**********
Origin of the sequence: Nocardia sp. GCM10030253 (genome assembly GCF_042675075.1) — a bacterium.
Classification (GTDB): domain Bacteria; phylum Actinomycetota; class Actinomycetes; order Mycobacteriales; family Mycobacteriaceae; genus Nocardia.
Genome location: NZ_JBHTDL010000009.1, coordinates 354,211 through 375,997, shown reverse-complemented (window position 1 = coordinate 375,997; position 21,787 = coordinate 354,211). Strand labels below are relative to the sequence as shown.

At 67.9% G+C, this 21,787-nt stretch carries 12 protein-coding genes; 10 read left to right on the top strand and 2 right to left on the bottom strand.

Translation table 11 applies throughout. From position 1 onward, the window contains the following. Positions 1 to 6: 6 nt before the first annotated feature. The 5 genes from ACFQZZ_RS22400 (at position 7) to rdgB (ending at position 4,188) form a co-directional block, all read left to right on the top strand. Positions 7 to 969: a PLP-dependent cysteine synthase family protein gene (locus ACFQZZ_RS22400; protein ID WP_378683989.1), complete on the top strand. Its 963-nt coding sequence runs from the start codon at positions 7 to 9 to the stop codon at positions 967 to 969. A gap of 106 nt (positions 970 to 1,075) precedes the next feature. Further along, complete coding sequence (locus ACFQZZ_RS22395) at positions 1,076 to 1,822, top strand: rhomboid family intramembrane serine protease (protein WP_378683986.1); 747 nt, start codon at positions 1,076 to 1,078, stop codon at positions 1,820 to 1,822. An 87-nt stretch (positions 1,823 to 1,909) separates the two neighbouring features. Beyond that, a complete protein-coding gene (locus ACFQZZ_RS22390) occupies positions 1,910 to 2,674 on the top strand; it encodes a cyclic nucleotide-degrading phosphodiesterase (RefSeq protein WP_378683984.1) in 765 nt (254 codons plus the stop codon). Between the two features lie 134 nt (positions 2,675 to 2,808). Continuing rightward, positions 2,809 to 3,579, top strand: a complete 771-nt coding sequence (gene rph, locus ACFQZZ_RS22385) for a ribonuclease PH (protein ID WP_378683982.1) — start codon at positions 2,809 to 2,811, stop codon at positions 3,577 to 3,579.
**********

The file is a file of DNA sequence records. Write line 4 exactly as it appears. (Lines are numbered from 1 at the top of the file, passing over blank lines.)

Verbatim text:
At 67.9% G+C, this 21,787-nt stretch carries 12 protein-coding genes; 10 read left to right on the top strand and 2 right to left on the bottom strand.